17/01/20New tax year checklist: 7 things to do before April 2020

The current tax year is almost over. Our handy checklist below is designed to help you get the most out of your money and allowances for 2019/20. If you have not already, these are seven things you should do before the new tax year starts, otherwise, you could lose some of your allowances.

1. Make use of your ISA allowance

ISAs are a great way to save and invest. Each year you can add up to £20,000 into ISA accounts, and you will not have to pay tax on interest or returns. If you have the capital and have not reached the subscription limit yet, it is worth making some additional deposits or investments in the coming months.

When using an ISA, you have two main options:

  • Cash ISA: A Cash ISA pays interest on your deposits. Your money is secure and protected under the Financial Services Compensation Scheme, assuming you stay within the limits. However, interest rates are low, and you may find that the value of your savings decreases in real terms once you consider inflation.
  • Stocks and Shares ISA: With this type of ISA, your money is invested in stocks and shares. This gives you an opportunity to create returns that outpace inflation. However, there is a risk that investment values will fall. It is important to keep in mind that you can choose the level of investment risk you want to take.

There are other ISAs too, which can be useful in certain circumstances. A Lifetime ISA (LISA), for example, may be valuable if you are aged 18-39 and either saving for your first home or towards retirement, as the LISA comes with a 25% government bonus (but a lower cap on subscriptions of £4,000), whilst an Innovative Finance ISA may be suited to those with a high net worth and high-risk attitude to investing.

You can split your annual subscription between several ISA accounts, should you choose to, including different account types. As a result, you can both save in cash and invest each tax year.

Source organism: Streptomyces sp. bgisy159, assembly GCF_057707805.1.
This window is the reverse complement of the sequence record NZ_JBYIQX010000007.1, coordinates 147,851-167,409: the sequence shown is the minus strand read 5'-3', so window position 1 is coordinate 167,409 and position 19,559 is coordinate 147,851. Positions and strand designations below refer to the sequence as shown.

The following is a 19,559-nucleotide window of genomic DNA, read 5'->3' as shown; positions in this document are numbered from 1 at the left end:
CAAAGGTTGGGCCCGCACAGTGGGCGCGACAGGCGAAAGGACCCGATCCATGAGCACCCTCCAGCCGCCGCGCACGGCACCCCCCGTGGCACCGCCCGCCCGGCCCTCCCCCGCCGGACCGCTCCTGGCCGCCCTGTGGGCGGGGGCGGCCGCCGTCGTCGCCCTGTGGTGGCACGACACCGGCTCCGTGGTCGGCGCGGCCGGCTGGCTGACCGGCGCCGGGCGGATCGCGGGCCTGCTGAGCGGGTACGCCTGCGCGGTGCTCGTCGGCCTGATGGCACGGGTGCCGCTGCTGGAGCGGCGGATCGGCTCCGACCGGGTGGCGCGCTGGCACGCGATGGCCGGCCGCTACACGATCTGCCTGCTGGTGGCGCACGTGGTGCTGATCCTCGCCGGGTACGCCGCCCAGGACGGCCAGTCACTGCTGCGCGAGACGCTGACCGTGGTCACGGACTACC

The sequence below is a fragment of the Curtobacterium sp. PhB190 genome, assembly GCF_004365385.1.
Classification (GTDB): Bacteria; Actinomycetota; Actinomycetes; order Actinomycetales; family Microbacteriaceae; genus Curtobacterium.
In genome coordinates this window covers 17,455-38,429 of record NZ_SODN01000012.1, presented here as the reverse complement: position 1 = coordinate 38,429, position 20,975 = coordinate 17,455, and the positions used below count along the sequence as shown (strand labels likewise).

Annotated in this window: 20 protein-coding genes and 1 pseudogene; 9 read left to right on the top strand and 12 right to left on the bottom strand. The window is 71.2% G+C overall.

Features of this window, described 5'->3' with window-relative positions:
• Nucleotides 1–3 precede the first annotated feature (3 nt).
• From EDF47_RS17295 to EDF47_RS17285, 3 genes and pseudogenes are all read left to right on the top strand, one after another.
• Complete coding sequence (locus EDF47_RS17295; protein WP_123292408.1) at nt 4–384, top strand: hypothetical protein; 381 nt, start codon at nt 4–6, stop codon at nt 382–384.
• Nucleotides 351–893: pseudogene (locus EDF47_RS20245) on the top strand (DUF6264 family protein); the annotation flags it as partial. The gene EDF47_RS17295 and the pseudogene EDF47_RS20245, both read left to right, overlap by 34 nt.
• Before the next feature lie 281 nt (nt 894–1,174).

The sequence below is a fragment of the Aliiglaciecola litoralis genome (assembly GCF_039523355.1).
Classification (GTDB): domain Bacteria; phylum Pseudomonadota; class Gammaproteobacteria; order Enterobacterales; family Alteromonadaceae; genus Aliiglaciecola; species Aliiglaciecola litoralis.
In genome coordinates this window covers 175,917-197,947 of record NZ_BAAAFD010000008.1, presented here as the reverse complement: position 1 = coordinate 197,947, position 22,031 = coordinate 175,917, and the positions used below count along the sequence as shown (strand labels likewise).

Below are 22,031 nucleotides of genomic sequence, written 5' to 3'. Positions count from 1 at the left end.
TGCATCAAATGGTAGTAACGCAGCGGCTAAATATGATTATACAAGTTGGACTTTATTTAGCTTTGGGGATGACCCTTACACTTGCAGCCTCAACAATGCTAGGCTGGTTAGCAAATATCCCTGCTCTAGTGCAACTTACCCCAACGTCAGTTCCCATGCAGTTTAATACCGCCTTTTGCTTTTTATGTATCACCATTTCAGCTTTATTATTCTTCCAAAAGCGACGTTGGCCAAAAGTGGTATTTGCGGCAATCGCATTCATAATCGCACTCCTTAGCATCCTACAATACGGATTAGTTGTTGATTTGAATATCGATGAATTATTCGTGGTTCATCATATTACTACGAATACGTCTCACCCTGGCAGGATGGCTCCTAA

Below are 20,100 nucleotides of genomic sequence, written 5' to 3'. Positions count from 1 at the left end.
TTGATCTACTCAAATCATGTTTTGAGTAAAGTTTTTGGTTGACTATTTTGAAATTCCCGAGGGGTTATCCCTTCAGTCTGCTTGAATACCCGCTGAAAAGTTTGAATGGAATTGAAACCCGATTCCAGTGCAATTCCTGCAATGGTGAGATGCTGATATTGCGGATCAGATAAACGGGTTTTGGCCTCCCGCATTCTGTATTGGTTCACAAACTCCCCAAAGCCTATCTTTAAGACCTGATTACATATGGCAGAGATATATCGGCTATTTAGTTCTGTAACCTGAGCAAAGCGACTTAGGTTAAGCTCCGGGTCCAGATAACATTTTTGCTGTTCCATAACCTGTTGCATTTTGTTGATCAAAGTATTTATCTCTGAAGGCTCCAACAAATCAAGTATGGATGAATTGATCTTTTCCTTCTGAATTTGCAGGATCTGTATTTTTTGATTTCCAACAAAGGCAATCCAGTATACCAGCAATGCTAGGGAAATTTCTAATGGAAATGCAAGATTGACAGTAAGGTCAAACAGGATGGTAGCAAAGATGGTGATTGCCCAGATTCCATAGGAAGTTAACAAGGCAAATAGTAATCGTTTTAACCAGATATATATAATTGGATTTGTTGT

If you do not use your 2019/20 ISA allowance before the end of the tax year, it will be lost.

2. Top-up your pension

Your pension is a tax-efficient way to save for retirement. However, there is an annual limit to keep in mind, called the annual allowance. You can pay in more than the annual allowance, but the excess will suffer an income tax charge which, for your own contributions, has the effect of clawing back your tax relief on the excess funding. If you have yet to reach your pension annual allowance and you have the capital to invest long term, it can be worthwhile to top up your pension funding.

Bear in mind that, in addition to the annual allowance limit, you will only receive tax relief on contributions up to 100% of your earnings or £3,600 per tax year if more. The 100% of earnings limit doesn’t apply to employer contributions. The annual allowance is a limit on contributions (or funding) from all sources combined.

Your annual allowance will depend on how much you earn. Usually, it is £40,000, and this includes the contributions you make, as well as those made by your employer or other third parties (or the annual increase in benefits for defined benefit schemes).

However, if you have higher income, you may be affected by the tapered annual allowance. If you have ‘adjusted income’ over £150,000 and ‘threshold income’ above £110,000, your annual allowance will reduce by £1 for every £2 of income over £150,000. The maximum reduction is £30,000. So, if you have adjusted income of £210,000 or more, your annual allowance would be just £10,000. Adjusted income is broadly your total income plus employer pension contributions and threshold income is the same but excluding all pension contributions (employee and employer).

Crucially, if eligible, your unused pension annual allowance can be carried forward for up to three years. So, if you did not make full use of your allowance in the previous three years, you may have a higher annual allowance for the current tax year.

3. Provide a gift to loved ones

If Inheritance Tax is a concern for you, using your gifting allowances is one way to pass wealth on to your loved ones now.

If the entire value of your estate, this includes all your assets, such as property, savings, investments and material assets, is more than £325,000, your estate may be liable for Inheritance Tax. Gifts that are given within seven years of your death may also be included in your estate for Inheritance Tax purposes unless they are covered by one or more of the gifting allowances.

Each tax year you can gift up to £3,000 without having to worry about Inheritance Tax; it will be immediately considered outside of your estate. If you did not use this allowance, it can be carried forward for one year as long as the current year’s allowance is also fully used. So, if you did not make use of the gifting allowance in 2018/19, now is your last chance to do so – you need to use the current year’s £3,000 allowance to enable last year’s allowance to also be used.

Other gifting allowances are also available.